A group of Harvard alumni who were part of a club whose ties with the Ivy League school were cut last year has set up a new association that is recognised by its alma mater.
Last week, the newly formed Harvard University Association of Alumni in Singapore (HUAAS) also elected nine members to form its committee at its first formal meeting.
The group's president, Mr Chew Kheng Chuan, 58, hopes to create a club that remains active through talks and networking programmes.
With support from Harvard University and its alumni association, HUAAS was registered in Singapore as a society in December, and is now listed as one of the institution's recognised clubs.
This means that it is part of a network of more than 180 clubs worldwide that have the official Harvard stamp.
KEEPING HARVARD SPIRIT ALIVE
The association's aim is nothing too grand. We just want to keep the intellectual pursuit going in all fields from business and law to social issues.
HARVARD ALUMNUS CHEW KHENG CHUAN
HUAAS has 500 members, a mix of Singaporean and foreign graduates, and hopes to eventually hit a membership of 1,000.
There are 1,500 to 1,700 Singapore-based Harvard graduates, of whom more than 860 are from its postgraduate business school. Another 200 and 150 are from the Harvard Kennedy School and Harvard Law School respectively.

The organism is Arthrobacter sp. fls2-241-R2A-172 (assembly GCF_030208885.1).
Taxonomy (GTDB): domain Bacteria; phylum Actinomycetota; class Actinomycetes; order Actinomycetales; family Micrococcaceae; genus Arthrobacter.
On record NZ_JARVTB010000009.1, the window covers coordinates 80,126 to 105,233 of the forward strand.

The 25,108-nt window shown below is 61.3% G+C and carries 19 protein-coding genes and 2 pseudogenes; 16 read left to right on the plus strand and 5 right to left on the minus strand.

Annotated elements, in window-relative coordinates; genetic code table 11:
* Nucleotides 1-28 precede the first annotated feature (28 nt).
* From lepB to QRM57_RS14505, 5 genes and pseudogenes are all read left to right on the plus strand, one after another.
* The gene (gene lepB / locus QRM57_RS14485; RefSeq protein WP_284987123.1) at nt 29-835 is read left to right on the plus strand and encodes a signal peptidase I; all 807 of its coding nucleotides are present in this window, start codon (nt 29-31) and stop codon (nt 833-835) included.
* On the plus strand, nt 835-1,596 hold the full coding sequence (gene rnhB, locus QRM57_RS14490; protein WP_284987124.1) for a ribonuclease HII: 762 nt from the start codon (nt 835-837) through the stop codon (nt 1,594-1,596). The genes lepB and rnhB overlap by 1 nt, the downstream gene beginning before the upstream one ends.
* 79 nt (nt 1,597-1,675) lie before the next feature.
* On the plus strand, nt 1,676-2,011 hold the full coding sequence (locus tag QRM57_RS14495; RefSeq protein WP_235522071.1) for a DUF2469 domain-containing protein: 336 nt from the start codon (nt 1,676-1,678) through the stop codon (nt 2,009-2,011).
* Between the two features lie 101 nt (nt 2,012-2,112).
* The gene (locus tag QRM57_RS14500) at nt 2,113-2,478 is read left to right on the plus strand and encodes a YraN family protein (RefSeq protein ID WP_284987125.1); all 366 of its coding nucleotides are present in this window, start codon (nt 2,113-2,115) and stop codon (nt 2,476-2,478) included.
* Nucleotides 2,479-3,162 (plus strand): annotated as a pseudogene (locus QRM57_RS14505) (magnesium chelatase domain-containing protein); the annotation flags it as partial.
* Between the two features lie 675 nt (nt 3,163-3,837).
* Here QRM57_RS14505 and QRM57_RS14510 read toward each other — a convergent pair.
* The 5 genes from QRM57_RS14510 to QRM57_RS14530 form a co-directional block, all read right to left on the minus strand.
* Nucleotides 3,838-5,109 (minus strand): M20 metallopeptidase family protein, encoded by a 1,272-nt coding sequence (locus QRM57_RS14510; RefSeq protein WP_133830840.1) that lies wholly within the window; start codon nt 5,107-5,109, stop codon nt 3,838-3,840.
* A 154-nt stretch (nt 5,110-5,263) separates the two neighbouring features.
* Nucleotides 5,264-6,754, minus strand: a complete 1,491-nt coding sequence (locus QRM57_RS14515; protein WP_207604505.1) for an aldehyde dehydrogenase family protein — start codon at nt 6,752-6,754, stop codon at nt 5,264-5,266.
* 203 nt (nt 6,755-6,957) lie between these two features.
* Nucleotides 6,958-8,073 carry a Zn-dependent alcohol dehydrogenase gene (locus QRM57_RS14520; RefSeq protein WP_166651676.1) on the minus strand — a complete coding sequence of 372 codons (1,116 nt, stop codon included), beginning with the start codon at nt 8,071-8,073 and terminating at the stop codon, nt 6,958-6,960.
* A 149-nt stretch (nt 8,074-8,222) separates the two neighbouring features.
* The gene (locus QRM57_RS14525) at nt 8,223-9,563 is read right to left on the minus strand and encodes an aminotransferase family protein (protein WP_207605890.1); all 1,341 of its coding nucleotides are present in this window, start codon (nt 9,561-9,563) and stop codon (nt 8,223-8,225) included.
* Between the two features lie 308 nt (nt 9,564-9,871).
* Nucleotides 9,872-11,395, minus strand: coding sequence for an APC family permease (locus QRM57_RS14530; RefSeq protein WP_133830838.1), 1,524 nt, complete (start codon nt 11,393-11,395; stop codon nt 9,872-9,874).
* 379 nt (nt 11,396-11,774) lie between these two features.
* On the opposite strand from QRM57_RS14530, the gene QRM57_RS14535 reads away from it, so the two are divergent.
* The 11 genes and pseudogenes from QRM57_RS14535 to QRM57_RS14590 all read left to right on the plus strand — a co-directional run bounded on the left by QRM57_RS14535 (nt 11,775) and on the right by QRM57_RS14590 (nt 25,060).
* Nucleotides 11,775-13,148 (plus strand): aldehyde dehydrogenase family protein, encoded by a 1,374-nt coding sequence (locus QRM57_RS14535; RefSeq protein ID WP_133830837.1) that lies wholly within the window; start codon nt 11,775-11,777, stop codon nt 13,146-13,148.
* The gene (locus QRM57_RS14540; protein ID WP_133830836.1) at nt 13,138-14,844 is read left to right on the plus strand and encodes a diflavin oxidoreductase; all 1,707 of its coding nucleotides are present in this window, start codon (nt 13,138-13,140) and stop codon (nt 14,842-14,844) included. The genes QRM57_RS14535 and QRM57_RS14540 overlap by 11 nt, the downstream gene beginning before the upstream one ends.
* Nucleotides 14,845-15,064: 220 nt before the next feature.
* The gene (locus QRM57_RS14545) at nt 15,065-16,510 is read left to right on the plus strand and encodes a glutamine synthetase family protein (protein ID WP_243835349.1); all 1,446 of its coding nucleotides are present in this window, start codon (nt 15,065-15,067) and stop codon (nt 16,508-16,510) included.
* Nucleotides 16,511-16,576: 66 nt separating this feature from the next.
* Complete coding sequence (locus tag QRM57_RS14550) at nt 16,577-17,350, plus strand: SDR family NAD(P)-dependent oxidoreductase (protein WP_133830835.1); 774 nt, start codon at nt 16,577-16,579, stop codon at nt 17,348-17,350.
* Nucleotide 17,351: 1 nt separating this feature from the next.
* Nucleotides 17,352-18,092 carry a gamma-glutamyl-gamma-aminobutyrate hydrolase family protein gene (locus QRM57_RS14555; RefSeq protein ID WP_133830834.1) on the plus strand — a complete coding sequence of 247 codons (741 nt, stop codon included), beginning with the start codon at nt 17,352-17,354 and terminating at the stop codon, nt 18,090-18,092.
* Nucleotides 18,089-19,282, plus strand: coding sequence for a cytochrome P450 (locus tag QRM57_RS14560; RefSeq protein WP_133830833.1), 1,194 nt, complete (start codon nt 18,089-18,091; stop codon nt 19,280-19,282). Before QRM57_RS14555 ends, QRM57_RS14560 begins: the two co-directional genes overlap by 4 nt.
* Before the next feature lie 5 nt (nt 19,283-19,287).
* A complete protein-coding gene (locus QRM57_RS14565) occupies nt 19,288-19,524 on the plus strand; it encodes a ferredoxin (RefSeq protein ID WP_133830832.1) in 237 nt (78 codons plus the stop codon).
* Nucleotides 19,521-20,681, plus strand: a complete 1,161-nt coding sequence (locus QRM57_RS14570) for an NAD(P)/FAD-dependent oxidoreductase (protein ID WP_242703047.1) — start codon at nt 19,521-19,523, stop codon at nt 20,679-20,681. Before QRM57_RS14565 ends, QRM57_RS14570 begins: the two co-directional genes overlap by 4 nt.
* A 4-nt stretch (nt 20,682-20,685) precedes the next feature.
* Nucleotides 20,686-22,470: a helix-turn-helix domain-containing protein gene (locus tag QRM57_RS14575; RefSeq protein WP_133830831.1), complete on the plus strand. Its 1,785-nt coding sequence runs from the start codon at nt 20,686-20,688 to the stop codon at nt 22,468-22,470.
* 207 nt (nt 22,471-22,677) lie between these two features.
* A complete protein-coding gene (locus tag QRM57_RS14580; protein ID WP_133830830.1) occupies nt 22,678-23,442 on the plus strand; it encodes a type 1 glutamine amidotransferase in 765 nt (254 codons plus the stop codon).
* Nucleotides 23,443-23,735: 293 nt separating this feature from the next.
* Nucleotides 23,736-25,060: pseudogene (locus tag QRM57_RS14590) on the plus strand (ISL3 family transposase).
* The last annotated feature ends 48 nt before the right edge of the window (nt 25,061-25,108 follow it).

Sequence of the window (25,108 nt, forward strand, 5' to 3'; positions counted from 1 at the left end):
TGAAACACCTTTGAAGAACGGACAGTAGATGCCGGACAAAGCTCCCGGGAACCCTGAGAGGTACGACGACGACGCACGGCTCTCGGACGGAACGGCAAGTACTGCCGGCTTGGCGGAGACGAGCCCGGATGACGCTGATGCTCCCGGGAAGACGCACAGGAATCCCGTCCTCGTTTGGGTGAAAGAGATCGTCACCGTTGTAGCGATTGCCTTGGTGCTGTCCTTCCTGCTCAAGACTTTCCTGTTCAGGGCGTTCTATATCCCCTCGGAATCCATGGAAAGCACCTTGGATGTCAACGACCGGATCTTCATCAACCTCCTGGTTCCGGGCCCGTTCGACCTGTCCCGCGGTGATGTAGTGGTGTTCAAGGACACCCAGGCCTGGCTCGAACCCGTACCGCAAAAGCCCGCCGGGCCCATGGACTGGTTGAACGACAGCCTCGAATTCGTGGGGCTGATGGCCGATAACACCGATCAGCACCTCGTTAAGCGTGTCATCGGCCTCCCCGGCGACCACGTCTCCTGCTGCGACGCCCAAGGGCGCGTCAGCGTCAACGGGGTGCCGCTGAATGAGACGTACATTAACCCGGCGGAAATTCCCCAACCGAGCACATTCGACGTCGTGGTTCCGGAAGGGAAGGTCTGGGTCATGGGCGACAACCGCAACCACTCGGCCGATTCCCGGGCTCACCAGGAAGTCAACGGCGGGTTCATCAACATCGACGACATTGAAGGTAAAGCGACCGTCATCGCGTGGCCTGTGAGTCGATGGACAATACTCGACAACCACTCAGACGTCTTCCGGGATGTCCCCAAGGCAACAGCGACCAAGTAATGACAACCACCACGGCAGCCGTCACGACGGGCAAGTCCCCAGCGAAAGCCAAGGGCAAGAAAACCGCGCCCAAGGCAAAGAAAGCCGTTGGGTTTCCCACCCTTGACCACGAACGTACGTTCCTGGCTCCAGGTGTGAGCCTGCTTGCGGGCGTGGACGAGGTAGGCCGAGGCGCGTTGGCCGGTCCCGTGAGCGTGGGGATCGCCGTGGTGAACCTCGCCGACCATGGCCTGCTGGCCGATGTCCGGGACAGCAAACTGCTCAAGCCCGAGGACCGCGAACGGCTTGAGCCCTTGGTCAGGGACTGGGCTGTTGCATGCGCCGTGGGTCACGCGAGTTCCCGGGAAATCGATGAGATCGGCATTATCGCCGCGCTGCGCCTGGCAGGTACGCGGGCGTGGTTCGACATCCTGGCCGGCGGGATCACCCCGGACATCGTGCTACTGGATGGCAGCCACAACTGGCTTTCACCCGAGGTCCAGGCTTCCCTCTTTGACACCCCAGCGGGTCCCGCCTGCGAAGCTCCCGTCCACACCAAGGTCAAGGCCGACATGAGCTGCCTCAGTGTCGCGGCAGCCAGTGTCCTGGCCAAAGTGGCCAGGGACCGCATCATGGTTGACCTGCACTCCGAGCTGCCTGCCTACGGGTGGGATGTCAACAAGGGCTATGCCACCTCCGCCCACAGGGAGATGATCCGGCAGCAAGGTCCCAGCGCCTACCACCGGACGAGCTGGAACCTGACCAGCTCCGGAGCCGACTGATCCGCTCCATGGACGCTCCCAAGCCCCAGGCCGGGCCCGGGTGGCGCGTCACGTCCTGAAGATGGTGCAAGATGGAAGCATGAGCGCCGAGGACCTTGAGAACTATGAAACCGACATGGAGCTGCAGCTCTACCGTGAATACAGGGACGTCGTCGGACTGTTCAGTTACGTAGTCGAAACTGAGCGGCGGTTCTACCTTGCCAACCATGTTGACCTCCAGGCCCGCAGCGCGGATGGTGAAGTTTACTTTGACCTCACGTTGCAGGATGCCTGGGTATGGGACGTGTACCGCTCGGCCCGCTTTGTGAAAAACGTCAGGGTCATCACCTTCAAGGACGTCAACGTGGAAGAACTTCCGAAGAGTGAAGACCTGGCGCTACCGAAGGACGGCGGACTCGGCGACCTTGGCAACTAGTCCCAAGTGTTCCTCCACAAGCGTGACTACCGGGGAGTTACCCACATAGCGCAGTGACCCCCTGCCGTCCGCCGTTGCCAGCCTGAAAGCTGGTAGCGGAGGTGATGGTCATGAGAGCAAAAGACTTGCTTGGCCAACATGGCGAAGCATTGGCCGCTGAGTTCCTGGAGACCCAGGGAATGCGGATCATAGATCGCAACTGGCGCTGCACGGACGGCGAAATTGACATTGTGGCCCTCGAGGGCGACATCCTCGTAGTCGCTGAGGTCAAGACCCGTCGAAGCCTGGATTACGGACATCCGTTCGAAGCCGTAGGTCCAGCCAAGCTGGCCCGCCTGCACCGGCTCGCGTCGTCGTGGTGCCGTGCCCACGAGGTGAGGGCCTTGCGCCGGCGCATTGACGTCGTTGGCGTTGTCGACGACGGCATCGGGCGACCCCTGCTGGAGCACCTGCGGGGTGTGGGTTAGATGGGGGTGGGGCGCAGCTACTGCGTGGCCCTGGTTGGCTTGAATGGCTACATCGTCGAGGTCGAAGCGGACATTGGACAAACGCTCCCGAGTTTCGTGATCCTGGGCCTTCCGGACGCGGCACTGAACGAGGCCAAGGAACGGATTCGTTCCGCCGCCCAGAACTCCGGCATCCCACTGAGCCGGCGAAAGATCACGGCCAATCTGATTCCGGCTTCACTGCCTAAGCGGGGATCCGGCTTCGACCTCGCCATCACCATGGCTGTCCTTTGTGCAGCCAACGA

In June last year, executive director of Harvard Alumni Association Philip Lovejoy told Singapore-based graduates that it no longer recognised the Harvard Club of Singapore because of issues it could not resolve with its leadership.
The Straits Times had reported last June that some members were unhappy with how the club, which is still registered as a society, was run by its president, Ms Irene Lee, who had apparently made decisions without consulting committee members.
Members of the new HUAAS said they hope it would be an avenue for networking and intellectual debate.
Mr Sam Lipoff, 33, who has a degree in chemistry and physics from Harvard University, said besides meeting new people, he enjoys having rich discussions about issues.
"It's like having a slice of Harvard in Singapore," said the American co-founder of a mobile app firm, who moved to Singapore in 2014.
Mr Chew, a philanthropy consultant who is the first Singaporean to be admitted to an undergraduate course in Harvard in 1978, has had "an active and longstanding relationship" with his alma mater and felt "a sense of duty" to step up.
He graduated from Harvard with a degree in social studies in 1982, and a year later joined a group of Singapore-based Harvard alumni who interview students here who want to join the university.
"The association's aim is nothing too grand; we just want to keep the intellectual pursuit going in all fields from business and law to social issues," he said.